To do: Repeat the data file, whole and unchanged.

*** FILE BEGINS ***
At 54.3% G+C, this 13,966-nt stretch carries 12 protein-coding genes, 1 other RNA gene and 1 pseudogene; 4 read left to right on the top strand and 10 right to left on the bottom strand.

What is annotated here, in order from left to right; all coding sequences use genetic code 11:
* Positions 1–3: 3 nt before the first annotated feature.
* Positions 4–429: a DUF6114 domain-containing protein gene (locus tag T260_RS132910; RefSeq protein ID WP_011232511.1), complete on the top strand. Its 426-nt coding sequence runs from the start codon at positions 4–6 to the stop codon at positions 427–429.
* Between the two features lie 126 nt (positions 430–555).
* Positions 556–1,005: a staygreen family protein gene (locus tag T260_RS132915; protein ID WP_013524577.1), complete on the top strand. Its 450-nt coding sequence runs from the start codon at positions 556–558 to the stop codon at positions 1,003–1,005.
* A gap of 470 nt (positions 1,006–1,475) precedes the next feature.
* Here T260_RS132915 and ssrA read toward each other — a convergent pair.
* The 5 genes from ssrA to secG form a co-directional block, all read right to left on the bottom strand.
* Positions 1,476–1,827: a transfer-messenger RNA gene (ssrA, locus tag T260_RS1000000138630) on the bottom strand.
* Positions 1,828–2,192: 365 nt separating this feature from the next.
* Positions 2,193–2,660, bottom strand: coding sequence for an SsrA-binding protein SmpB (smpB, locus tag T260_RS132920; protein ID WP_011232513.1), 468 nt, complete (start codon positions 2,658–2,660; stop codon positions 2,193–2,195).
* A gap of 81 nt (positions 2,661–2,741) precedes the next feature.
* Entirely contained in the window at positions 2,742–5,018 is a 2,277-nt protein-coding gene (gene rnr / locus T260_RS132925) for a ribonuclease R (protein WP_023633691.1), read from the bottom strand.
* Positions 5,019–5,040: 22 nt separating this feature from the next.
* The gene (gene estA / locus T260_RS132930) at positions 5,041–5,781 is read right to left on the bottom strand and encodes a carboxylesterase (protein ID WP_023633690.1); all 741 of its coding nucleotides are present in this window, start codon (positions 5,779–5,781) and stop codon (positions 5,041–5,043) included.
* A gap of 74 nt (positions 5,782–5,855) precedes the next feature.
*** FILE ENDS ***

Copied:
At 54.3% G+C, this 13,966-nt stretch carries 12 protein-coding genes, 1 other RNA gene and 1 pseudogene; 4 read left to right on the top strand and 10 right to left on the bottom strand.

What is annotated here, in order from left to right; all coding sequences use genetic code 11:
* Positions 1–3: 3 nt before the first annotated feature.
* Positions 4–429: a DUF6114 domain-containing protein gene (locus tag T260_RS132910; RefSeq protein ID WP_011232511.1), complete on the top strand. Its 426-nt coding sequence runs from the start codon at positions 4–6 to the stop codon at positions 427–429.
* Between the two features lie 126 nt (positions 430–555).
* Positions 556–1,005: a staygreen family protein gene (locus tag T260_RS132915; protein ID WP_013524577.1), complete on the top strand. Its 450-nt coding sequence runs from the start codon at positions 556–558 to the stop codon at positions 1,003–1,005.
* A gap of 470 nt (positions 1,006–1,475) precedes the next feature.
* Here T260_RS132915 and ssrA read toward each other — a convergent pair.
* The 5 genes from ssrA to secG form a co-directional block, all read right to left on the bottom strand.
* Positions 1,476–1,827: a transfer-messenger RNA gene (ssrA, locus tag T260_RS1000000138630) on the bottom strand.
* Positions 1,828–2,192: 365 nt separating this feature from the next.
* Positions 2,193–2,660, bottom strand: coding sequence for an SsrA-binding protein SmpB (smpB, locus tag T260_RS132920; protein ID WP_011232513.1), 468 nt, complete (start codon positions 2,658–2,660; stop codon positions 2,193–2,195).
* A gap of 81 nt (positions 2,661–2,741) precedes the next feature.
* Entirely contained in the window at positions 2,742–5,018 is a 2,277-nt protein-coding gene (gene rnr / locus T260_RS132925) for a ribonuclease R (protein WP_023633691.1), read from the bottom strand.
* Positions 5,019–5,040: 22 nt separating this feature from the next.
* The gene (gene estA / locus T260_RS132930) at positions 5,041–5,781 is read right to left on the bottom strand and encodes a carboxylesterase (protein ID WP_023633690.1); all 741 of its coding nucleotides are present in this window, start codon (positions 5,779–5,781) and stop codon (positions 5,041–5,043) included.
* A gap of 74 nt (positions 5,782–5,855) precedes the next feature.